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Multilateral Development Finance

Towards a New Pact on Multilateralism to Achieve the 2030 Agenda Together

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This report contributes to the broader international debate on why we need multilateralism and how to make it more effective to achieve the 2030 Agenda. At a time when the value of multilateralism is being questioned, the report provides new evidence and recommendations for a new “pact” on multilateralism. This pact would be founded on recognition of the mutual responsibility of sovereign states and multilateral institutions to create a stronger, more effective multilateral system.

The report offers a detailed overview of official development assistance (ODA) spending through the multilateral system. This year’s edition introduces three innovations. First, it examines the growing role of China, other sovereign states, philanthropy and the private sector as funders of multilateral organisations. Second, it analyses concessional and non-concessional spending by multilateral institutions, and discusses how multilateral action needs to adapt to the new development agenda. Third, it presents a new multi-dimensional metrics to measure the quality of multilateral funding, using financing to the World Health Organisation as a case study. Building on this evidence, the report outlines policy recommendations that provide a sound basis for principles of good multilateral donorship to deliver on the 2030 Agenda.

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Foreword

The OECD Multilateral Development Finance report (previously called ‘Multilateral Aid Report’ and henceforth ‘Report’) is a unique and internationally renowned reference for understanding developments in the multilateral development finance landscape. It provides a comprehensive baseline of data and analysis regarding the volume and nature of resources provided by the OECD Development Assistance Committee (DAC) members and providers beyond the DAC to support over 200 multilateral organisations that contribute to development in partner countries. It thus offers a unique ‘systemic view’ of the multilateral development system, going beyond individual multilateral organisations or groups of institutions. In addition, the Report assesses the state of play regarding the policies, funding mechanisms and interactions of provider countries vis-à-vis these institutions – and implications for their efficiency and effectiveness. By holding a mirror up to funders of the multilateral development system, the report shows them how they are collectively supporting the multilateral development system, it provides accountability for official development assistance (ODA) spending through the multilateral system and encourages mutual learning for bilateral providers to engage most effectively with the multilateral development system. The report Findings from past editions of the Report have fostered policy dialogue and learning among DAC members, emerging providers, multilateral organisations, practitioners and think tanks, contributing to greater effectiveness of the multilateral development system.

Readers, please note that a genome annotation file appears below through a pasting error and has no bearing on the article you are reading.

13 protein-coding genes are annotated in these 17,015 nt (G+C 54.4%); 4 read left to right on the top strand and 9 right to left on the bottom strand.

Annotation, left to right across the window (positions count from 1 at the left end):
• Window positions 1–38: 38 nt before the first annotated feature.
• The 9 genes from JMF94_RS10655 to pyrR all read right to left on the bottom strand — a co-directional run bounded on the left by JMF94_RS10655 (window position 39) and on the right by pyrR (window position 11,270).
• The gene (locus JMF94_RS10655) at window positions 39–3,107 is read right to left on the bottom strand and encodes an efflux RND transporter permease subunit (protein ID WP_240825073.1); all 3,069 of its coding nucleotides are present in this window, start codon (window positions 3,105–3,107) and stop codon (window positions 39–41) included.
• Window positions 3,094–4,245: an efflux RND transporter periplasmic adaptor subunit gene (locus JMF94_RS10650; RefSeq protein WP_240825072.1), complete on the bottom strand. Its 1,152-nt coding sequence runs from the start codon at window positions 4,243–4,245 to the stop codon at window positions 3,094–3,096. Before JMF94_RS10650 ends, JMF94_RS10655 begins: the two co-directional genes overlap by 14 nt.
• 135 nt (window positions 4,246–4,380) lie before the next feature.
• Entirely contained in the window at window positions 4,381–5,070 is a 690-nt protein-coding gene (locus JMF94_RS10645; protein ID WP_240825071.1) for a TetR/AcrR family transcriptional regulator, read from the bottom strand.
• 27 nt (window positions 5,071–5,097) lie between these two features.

English

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